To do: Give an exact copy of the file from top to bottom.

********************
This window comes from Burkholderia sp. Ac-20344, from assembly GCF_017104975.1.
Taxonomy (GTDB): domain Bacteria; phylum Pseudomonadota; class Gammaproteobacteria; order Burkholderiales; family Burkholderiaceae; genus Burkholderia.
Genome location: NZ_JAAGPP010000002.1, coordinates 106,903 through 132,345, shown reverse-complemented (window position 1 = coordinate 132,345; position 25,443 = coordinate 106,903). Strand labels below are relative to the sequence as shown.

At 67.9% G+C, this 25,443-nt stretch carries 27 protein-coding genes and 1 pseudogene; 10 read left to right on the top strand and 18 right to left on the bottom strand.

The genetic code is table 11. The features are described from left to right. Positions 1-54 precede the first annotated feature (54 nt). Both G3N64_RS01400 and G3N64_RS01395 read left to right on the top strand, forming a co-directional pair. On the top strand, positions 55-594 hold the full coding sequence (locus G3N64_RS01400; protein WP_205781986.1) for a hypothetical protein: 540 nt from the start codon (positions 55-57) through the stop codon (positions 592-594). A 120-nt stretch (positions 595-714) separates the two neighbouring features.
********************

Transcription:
This window comes from Burkholderia sp. Ac-20344, from assembly GCF_017104975.1.
Taxonomy (GTDB): domain Bacteria; phylum Pseudomonadota; class Gammaproteobacteria; order Burkholderiales; family Burkholderiaceae; genus Burkholderia.
Genome location: NZ_JAAGPP010000002.1, coordinates 106,903 through 132,345, shown reverse-complemented (window position 1 = coordinate 132,345; position 25,443 = coordinate 106,903). Strand labels below are relative to the sequence as shown.

At 67.9% G+C, this 25,443-nt stretch carries 27 protein-coding genes and 1 pseudogene; 10 read left to right on the top strand and 18 right to left on the bottom strand.

The genetic code is table 11. The features are described from left to right. Positions 1-54 precede the first annotated feature (54 nt). Both G3N64_RS01400 and G3N64_RS01395 read left to right on the top strand, forming a co-directional pair. On the top strand, positions 55-594 hold the full coding sequence (locus G3N64_RS01400; protein WP_205781986.1) for a hypothetical protein: 540 nt from the start codon (positions 55-57) through the stop codon (positions 592-594). A 120-nt stretch (positions 595-714) separates the two neighbouring features.